Even one day after the deadly incident in the west of the capital, the dismay is great. Like Chancellor Olaf Scholz before him, Governing Mayor Franziska Giffey classifies the event as an “amoktat” and speaks of a “dark day in Berlin’s city history”.
However, the background has not yet been fully elucidated and the investigation is ongoing. An overview.
On Wednesday morning, at around 10:30 a.m., a man drove a car into a group of people on the sidewalk on Kurfürstendamm near Berlin’s Rankestrasse. He then drove back onto the road, only to drive onto the sidewalk again after about 100 meters. From there he crossed Marburger Straße in his car and shortly afterwards drove into a shop window, where he finally came to a halt.
Immediately after the incident, the fire brigade and police were at the scene with a large contingent, and the police arrived with 130 emergency services. A rescue helicopter landed on the median of Tauentzienstraße.
Who are the victims?
A woman was killed in the rampage. She is a 51-year-old teacher from Hesse. She was visiting Berlin with a tenth grader from a secondary school from Bad Arolsen in northern Hesse in the Waldeck-Frankenberg district.
According to Giffey, seven of the 24 students from Bad Arolsen in northern Hesse are currently in the hospital. There were a total of six life-threatening injuries and three serious injuries, the head of government said on Thursday morning on RBB Inforadio. According to the Berlin fire brigade, there is also an unknown number of slightly injured people.
What do we know about the driver?
The driver is a 29-year-old German-Armenian. He was arrested and questioned immediately after the crime. The man is said to be Gor H., who is registered in Charlottenburg. The car – a Renault Clio – is said to belong to his sister, who also lives in Charlottenburg.
According to police and witness statements, he is said to have made a confused impression after leaving the car. At the same time, witnesses reported that the driver drove purposefully into the group of people.
After his arrest, he was identified by the federal police at the zoo because he had no papers with him. According to several sources, the driver is said to be known to the police and has been accused of theft.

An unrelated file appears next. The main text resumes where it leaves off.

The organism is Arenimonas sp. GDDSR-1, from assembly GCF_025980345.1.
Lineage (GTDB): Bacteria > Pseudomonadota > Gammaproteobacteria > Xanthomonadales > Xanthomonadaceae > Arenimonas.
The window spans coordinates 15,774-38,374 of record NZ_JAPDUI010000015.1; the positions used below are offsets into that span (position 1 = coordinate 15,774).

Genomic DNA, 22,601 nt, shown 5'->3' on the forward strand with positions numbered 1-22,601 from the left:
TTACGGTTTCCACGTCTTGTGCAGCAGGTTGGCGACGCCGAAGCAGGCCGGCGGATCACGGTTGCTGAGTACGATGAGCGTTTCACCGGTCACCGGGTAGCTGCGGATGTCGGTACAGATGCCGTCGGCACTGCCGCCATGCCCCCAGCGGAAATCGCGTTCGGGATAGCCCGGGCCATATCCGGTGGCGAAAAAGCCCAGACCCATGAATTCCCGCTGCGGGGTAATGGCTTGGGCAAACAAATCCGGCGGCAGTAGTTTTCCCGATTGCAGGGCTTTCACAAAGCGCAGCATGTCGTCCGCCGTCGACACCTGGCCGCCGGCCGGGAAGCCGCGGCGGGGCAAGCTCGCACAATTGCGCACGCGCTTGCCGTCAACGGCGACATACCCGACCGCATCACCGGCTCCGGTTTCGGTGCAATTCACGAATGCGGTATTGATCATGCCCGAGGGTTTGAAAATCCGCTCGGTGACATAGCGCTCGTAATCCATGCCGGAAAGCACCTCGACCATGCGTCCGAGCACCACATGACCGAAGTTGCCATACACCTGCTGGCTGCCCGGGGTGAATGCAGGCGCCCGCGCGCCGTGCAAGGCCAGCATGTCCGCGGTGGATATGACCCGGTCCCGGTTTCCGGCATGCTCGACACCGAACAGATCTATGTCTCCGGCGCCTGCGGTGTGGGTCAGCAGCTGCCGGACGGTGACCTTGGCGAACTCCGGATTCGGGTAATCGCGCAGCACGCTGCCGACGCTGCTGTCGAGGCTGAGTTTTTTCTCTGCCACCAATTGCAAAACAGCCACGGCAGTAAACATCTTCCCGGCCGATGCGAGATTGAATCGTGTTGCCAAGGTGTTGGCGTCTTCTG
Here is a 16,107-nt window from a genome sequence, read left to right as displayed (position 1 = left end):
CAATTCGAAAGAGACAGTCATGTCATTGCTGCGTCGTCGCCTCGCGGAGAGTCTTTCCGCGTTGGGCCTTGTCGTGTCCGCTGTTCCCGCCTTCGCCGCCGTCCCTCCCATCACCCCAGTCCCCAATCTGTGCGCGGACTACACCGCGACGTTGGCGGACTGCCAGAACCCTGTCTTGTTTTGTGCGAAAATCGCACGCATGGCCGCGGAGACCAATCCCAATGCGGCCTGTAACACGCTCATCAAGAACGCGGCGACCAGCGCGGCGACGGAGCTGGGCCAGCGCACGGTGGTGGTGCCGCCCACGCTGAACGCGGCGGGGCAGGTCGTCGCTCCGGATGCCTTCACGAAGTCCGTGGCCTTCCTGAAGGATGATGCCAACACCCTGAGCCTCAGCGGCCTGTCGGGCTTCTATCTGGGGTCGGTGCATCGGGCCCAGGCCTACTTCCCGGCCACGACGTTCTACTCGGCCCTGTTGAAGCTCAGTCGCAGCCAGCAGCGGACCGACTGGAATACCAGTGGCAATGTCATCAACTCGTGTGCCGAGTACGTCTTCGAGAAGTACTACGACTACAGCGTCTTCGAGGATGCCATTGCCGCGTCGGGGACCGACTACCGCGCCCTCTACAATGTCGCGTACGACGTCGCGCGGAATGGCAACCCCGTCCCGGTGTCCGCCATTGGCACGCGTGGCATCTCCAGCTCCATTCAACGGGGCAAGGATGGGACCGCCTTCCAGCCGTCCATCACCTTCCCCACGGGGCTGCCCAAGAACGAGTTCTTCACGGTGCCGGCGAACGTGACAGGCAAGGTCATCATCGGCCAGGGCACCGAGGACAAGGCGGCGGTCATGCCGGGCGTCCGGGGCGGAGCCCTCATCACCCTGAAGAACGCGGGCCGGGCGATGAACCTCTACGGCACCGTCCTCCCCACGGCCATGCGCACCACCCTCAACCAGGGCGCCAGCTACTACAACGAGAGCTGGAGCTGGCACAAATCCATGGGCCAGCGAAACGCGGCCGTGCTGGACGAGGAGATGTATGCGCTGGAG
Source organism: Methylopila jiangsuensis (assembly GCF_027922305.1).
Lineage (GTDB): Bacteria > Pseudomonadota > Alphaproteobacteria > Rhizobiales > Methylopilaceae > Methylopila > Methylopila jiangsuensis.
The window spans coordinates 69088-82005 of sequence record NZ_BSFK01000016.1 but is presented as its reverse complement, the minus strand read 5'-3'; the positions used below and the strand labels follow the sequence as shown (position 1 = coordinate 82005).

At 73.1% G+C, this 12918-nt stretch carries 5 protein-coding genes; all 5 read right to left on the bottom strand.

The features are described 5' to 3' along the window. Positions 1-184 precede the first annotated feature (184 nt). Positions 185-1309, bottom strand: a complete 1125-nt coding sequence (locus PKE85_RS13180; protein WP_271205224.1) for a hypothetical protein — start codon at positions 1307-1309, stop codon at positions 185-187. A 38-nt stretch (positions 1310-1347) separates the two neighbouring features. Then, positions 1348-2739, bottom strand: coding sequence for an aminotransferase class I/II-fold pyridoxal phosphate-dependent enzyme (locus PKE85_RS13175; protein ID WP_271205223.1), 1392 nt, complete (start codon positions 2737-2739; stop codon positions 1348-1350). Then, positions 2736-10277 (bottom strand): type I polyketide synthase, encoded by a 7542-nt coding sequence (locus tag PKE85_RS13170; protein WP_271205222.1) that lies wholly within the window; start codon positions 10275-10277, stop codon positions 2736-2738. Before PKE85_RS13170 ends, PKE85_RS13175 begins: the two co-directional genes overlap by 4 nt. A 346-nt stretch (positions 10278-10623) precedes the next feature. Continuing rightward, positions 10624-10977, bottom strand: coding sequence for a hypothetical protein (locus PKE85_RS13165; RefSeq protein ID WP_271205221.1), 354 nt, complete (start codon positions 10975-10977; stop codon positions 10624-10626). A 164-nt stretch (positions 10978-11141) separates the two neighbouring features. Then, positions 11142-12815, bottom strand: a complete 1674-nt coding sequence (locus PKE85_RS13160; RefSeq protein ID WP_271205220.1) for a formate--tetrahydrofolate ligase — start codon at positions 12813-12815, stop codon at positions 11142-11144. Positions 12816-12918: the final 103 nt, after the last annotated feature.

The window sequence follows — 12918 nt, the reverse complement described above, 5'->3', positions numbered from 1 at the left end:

What is the background of the incident?
Like Interior Senator Iris Spranger (SPD) the previous evening, Giffey emphasized the diffuse picture that currently emerges from the background. The police investigations made it clear “that it was a case of an amok attack by a severely mentally impaired person”. With the help of an interpreter, an attempt is made to “find out more from the sometimes confused statements that he makes”.
The suspect’s sister and owner of the crime vehicle told a “Bild” reporter: “He has serious problems.” According to the newspaper, neighbors were amazed “that he is capable of such a day”.
Just a few hours after the incident, security circles had assumed a rampage. A suspicion of terrorism was not confirmed, and the investigators cannot identify a political motive. In the afternoon, a police spokeswoman contradicted a media report that a letter of confession was found in the car. She declined to comment on the driver’s motive.
Witnesses claim to have seen anti-Turkish posters in the vehicle. Interior Senator Iris Spranger (SPD) confirmed in the afternoon that posters with statements “about Turkey” had been discovered. She did not give any further details, but also emphasized: “There is no real letter of confession.”
The police investigations are conducted by a homicide commission – not by state security, which would be responsible for a politically motivated crime. As early as Wednesday, special forces had searched the driver’s apartment in Charlottenburg, among other things.
What are the reactions from politics?
In addition to Prime Minister Giffey and Interior Senator Spranger, Chancellor Olaf Scholz (all SPD) also expressed dismay at the death drive. “The horrible shooting on Tauentzienstrasse affects me deeply,” he tweeted: “The trip of a Hessian school class to Berlin ends in a nightmare. We think of the families of the dead and the injured, including many children. I wish you all a speedy recovery.”
Federal Interior Minister Nancy Faeser (SPD) wrote on Twitter on Wednesday afternoon: “I am shocked and deeply affected by the terrible incident in Berlin. My deepest sympathy goes to the families of those who died. I wish everyone who was injured gets well again. I would like to thank the emergency services who are fighting for the lives of the seriously injured.” Accordingly, she is “in constant contact” with Berlin’s Senator for the Interior, Spranger.
Federal President Frank-Walter Steinmeier also expressed dismay. “My thoughts are with the seriously and very seriously injured, with the fatality,” he said on Wednesday. “And they are with those who had to experience terrible things. My deepest sympathy goes to them, all their relatives and survivors.”